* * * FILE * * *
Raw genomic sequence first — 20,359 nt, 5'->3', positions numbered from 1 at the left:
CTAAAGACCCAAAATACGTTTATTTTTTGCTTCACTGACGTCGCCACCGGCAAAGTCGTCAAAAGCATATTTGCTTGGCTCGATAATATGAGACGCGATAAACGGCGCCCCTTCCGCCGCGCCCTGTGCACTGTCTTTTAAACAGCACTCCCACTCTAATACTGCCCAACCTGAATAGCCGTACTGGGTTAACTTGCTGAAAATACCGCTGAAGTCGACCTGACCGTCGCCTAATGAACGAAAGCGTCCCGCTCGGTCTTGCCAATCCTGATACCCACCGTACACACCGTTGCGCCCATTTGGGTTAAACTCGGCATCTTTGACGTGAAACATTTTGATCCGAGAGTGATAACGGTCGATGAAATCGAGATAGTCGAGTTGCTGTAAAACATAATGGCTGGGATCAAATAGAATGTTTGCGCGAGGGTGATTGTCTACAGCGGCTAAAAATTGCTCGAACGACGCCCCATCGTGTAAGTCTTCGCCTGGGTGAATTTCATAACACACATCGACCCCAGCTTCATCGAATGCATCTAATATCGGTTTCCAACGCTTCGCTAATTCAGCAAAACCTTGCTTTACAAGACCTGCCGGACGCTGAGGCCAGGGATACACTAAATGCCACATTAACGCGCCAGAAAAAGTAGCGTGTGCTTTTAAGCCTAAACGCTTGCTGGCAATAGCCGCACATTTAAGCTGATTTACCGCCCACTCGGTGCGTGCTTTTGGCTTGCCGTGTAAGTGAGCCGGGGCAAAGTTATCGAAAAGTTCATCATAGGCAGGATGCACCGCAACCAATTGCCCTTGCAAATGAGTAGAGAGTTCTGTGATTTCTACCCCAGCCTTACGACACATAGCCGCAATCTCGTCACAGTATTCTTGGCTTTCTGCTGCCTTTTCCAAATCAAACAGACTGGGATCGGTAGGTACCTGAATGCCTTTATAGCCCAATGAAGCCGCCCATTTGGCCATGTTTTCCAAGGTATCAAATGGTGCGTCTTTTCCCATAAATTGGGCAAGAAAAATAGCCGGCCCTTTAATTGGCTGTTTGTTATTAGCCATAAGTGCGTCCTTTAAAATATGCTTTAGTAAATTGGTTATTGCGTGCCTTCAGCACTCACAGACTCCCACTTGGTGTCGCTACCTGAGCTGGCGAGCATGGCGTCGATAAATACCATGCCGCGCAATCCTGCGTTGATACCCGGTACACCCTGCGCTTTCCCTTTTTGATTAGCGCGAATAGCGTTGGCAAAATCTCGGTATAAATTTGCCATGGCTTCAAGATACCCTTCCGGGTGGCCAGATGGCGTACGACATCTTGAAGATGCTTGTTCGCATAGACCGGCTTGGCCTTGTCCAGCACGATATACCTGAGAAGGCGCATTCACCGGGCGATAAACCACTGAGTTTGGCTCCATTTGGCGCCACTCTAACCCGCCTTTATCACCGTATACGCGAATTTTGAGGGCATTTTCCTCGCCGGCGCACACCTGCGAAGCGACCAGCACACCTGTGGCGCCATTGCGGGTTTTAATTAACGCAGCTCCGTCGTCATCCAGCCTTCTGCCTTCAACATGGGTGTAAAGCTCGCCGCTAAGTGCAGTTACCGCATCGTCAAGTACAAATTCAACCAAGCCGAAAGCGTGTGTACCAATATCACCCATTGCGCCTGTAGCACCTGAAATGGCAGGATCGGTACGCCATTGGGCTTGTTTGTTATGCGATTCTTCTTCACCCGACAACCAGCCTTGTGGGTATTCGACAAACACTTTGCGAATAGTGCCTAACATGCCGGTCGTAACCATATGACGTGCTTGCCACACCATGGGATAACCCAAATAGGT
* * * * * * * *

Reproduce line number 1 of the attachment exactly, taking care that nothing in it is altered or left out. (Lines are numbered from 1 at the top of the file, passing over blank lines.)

Raw genomic sequence first — 20,359 nt, 5'->3', positions numbered from 1 at the left: